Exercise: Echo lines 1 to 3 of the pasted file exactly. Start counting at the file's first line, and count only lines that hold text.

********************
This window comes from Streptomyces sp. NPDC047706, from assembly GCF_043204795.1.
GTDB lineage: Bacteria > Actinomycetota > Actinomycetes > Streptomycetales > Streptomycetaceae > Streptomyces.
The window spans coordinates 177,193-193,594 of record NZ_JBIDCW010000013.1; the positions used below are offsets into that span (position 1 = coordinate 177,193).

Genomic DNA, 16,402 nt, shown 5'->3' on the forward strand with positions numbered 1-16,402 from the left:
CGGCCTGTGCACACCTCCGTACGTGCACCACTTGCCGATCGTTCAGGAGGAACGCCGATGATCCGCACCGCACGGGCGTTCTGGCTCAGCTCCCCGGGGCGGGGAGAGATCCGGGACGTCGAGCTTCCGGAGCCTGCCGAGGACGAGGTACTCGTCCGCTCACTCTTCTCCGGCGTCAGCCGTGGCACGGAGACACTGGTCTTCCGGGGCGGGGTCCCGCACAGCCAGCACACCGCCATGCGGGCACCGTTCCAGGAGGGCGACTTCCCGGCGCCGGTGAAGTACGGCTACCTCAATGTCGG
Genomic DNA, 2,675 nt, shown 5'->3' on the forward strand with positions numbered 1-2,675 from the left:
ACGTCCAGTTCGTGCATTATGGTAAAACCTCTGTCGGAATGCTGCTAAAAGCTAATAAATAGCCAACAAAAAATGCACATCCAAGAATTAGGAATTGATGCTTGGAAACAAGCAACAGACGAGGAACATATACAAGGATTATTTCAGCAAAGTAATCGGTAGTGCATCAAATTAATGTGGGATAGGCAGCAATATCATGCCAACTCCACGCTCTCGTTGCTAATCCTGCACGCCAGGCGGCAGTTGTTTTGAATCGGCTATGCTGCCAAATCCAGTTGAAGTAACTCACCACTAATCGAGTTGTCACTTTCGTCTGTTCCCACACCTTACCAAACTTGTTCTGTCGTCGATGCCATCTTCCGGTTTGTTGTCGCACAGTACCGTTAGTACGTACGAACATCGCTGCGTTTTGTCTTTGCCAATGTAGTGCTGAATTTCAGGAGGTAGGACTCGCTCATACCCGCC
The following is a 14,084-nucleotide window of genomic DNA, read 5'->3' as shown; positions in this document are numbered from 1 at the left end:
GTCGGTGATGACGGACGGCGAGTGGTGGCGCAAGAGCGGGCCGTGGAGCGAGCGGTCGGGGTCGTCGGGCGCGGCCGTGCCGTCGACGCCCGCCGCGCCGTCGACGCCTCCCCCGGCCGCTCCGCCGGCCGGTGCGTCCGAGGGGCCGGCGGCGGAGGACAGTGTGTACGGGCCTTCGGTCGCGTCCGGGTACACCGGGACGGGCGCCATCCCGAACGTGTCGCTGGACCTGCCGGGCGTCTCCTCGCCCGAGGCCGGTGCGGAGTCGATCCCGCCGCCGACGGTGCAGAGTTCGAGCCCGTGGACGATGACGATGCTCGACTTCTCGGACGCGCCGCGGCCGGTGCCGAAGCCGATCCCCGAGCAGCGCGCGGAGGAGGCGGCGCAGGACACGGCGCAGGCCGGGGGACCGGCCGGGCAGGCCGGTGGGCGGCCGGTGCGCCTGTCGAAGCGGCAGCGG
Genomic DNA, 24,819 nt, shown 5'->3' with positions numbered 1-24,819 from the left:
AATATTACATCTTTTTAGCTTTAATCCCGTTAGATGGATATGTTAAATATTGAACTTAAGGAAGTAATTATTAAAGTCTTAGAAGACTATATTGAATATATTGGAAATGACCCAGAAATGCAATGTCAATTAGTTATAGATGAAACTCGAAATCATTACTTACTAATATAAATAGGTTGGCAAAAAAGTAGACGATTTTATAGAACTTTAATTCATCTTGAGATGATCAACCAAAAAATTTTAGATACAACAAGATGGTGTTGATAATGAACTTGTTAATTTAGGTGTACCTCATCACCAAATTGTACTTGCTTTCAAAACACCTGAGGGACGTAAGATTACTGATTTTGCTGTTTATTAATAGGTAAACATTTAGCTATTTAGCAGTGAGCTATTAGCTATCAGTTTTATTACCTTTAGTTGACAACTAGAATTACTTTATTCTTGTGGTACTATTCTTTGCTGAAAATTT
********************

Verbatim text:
This window comes from Streptomyces sp. NPDC047706, from assembly GCF_043204795.1.
GTDB lineage: Bacteria > Actinomycetota > Actinomycetes > Streptomycetales > Streptomycetaceae > Streptomyces.
The window spans coordinates 177,193-193,594 of record NZ_JBIDCW010000013.1; the positions used below are offsets into that span (position 1 = coordinate 177,193).